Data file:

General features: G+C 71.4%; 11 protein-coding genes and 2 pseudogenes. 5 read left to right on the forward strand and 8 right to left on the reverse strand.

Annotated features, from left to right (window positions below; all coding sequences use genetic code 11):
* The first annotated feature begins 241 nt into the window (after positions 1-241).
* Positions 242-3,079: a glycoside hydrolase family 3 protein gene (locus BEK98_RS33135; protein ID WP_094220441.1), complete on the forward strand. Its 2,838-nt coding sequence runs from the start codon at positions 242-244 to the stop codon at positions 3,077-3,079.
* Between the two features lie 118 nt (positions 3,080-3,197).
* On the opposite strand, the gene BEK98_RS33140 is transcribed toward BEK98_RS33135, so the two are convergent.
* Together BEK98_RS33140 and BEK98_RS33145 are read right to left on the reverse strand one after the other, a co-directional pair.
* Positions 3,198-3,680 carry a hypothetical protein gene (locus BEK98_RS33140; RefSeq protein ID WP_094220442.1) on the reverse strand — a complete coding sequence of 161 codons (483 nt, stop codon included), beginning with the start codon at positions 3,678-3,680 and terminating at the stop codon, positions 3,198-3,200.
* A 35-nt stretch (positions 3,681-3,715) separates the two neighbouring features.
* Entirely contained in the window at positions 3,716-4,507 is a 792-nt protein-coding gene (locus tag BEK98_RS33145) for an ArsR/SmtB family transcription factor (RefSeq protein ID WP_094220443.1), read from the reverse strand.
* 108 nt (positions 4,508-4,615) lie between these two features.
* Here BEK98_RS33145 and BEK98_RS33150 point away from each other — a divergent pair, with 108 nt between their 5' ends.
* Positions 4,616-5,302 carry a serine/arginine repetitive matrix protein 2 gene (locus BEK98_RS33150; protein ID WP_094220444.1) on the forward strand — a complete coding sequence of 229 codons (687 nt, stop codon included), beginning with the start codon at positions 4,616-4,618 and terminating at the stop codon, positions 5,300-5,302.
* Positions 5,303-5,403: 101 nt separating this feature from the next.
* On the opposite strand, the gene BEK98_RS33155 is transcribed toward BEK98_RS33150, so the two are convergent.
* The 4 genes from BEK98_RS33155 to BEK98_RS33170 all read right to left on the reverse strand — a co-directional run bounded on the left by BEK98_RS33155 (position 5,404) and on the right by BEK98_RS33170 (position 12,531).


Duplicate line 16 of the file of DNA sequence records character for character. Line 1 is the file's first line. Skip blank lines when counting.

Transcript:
* The 4 genes from BEK98_RS33155 to BEK98_RS33170 all read right to left on the reverse strand — a co-directional run bounded on the left by BEK98_RS33155 (position 5,404) and on the right by BEK98_RS33170 (position 12,531).